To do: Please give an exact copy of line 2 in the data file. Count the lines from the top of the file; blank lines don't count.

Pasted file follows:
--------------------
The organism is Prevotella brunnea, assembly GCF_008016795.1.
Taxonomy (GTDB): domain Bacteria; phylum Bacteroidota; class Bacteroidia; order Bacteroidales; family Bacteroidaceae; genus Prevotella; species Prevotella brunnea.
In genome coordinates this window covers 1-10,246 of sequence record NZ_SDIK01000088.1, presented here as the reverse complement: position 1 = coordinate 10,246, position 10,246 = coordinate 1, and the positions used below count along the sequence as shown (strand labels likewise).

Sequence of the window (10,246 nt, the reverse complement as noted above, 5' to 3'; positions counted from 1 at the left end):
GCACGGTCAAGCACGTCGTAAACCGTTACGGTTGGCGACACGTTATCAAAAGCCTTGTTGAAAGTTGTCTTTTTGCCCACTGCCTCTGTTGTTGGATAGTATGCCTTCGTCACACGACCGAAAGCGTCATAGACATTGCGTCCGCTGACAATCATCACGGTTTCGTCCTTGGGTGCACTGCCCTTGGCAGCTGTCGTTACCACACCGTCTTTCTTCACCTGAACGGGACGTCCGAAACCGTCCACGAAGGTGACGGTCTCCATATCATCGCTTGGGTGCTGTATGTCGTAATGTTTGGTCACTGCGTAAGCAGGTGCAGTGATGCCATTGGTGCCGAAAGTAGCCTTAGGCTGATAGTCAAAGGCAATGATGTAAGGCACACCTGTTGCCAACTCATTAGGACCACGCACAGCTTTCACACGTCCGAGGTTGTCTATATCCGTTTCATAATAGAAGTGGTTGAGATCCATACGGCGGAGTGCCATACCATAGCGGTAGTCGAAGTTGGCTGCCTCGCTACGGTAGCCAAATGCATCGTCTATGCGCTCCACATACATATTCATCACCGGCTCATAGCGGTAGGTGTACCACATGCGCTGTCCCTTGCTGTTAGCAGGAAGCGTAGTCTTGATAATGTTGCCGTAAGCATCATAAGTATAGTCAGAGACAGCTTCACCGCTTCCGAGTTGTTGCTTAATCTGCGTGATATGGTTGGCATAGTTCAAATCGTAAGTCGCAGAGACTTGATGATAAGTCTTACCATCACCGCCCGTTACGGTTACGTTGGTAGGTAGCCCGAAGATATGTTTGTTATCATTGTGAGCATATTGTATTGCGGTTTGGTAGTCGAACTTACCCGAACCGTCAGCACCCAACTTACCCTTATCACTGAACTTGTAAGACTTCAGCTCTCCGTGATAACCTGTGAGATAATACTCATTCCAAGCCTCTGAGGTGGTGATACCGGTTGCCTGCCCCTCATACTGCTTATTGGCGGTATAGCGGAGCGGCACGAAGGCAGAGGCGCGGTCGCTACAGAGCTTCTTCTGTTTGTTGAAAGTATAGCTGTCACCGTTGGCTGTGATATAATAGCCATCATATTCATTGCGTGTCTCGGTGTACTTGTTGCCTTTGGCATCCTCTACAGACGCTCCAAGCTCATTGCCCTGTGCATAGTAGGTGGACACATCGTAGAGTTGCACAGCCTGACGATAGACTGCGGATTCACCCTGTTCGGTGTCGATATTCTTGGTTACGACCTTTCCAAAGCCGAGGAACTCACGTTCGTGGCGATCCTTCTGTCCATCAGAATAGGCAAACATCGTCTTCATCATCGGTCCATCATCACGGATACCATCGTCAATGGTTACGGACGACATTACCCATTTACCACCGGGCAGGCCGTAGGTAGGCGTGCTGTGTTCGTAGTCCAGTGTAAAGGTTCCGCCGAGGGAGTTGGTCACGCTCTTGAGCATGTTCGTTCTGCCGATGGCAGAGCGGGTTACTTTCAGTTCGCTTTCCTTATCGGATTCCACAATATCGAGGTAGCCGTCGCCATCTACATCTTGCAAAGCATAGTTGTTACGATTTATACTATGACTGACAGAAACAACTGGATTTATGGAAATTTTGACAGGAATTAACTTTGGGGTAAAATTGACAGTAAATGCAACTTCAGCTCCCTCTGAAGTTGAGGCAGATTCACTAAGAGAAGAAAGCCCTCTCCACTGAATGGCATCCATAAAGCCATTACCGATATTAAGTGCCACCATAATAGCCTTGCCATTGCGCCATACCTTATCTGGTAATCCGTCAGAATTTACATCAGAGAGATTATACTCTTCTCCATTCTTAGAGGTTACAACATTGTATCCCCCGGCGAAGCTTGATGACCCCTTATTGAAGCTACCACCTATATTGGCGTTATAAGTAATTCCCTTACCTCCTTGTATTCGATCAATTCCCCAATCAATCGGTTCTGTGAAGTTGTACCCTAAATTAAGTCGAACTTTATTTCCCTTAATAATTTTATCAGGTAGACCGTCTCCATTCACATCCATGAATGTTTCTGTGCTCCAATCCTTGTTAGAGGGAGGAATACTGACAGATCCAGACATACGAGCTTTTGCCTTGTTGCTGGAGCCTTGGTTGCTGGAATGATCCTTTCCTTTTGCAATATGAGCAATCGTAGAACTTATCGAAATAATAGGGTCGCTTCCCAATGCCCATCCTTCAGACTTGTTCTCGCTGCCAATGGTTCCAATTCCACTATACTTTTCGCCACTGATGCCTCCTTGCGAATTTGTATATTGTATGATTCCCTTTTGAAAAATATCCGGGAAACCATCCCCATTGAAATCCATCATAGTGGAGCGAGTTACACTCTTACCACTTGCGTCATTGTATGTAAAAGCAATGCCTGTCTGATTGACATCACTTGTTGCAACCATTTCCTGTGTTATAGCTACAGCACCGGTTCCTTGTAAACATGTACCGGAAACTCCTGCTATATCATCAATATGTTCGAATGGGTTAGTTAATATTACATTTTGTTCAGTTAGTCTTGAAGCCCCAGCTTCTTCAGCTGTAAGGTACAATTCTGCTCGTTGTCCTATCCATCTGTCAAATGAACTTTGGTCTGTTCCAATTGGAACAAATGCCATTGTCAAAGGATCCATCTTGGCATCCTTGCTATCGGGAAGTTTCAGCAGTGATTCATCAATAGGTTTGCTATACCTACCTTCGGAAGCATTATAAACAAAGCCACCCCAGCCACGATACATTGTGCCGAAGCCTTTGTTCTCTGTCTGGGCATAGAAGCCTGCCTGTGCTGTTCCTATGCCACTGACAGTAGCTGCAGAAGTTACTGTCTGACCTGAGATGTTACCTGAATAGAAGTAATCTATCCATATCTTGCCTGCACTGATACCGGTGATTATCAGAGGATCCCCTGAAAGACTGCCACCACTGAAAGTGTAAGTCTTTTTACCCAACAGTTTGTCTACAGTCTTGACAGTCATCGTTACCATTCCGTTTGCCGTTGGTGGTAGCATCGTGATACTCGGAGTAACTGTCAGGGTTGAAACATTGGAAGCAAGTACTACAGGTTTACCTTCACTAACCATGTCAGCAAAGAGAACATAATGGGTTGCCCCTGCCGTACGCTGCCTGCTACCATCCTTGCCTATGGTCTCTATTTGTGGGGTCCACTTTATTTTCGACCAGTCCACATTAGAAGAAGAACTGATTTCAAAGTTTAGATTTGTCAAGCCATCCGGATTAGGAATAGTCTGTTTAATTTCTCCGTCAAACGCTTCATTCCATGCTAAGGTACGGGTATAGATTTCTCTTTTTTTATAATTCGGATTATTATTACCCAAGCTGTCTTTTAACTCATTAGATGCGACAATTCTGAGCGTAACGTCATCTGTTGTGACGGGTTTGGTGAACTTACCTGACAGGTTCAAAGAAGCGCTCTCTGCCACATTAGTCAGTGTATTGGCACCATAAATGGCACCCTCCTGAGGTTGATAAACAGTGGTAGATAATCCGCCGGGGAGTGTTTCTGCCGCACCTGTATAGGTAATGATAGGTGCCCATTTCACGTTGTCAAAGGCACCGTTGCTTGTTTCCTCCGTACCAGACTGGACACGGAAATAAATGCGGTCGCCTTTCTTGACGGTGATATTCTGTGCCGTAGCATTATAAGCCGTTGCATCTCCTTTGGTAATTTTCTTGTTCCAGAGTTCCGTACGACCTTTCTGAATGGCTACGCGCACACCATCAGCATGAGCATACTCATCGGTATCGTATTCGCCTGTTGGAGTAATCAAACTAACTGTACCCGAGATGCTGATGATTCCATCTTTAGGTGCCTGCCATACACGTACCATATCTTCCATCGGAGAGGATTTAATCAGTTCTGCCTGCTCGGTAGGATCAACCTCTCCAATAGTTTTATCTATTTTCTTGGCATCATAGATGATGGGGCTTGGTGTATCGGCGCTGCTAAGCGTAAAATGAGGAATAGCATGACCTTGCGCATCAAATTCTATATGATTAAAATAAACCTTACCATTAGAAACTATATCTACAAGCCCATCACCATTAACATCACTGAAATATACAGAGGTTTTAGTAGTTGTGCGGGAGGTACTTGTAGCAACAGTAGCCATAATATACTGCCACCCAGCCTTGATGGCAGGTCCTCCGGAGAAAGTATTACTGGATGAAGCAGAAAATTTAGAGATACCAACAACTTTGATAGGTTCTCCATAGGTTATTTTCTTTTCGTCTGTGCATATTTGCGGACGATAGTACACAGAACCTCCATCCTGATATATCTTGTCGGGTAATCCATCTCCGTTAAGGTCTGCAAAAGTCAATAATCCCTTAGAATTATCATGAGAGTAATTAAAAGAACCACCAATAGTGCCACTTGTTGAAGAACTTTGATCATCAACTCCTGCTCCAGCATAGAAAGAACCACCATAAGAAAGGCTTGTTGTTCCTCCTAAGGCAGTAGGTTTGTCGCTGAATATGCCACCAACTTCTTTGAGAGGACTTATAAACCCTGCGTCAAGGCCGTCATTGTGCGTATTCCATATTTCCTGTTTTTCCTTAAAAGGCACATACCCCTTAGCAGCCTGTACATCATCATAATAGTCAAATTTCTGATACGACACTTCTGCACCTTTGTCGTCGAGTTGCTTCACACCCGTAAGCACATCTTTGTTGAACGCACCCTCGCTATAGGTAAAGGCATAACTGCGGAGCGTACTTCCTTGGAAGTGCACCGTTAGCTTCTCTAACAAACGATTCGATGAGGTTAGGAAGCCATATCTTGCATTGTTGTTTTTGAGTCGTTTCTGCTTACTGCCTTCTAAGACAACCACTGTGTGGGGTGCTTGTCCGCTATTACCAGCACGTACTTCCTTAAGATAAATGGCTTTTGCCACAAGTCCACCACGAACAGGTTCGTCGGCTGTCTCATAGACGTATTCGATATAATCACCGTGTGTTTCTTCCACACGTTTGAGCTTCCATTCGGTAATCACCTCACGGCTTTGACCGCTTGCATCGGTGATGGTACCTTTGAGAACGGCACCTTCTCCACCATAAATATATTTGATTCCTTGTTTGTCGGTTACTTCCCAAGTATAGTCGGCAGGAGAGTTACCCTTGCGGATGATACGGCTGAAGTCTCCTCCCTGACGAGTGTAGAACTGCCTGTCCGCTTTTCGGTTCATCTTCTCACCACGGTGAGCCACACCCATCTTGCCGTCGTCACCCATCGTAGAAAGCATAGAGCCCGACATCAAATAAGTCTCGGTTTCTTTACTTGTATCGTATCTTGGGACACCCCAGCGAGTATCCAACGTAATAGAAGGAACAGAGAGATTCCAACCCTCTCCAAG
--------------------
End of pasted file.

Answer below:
Taxonomy (GTDB): domain Bacteria; phylum Bacteroidota; class Bacteroidia; order Bacteroidales; family Bacteroidaceae; genus Prevotella; species Prevotella brunnea.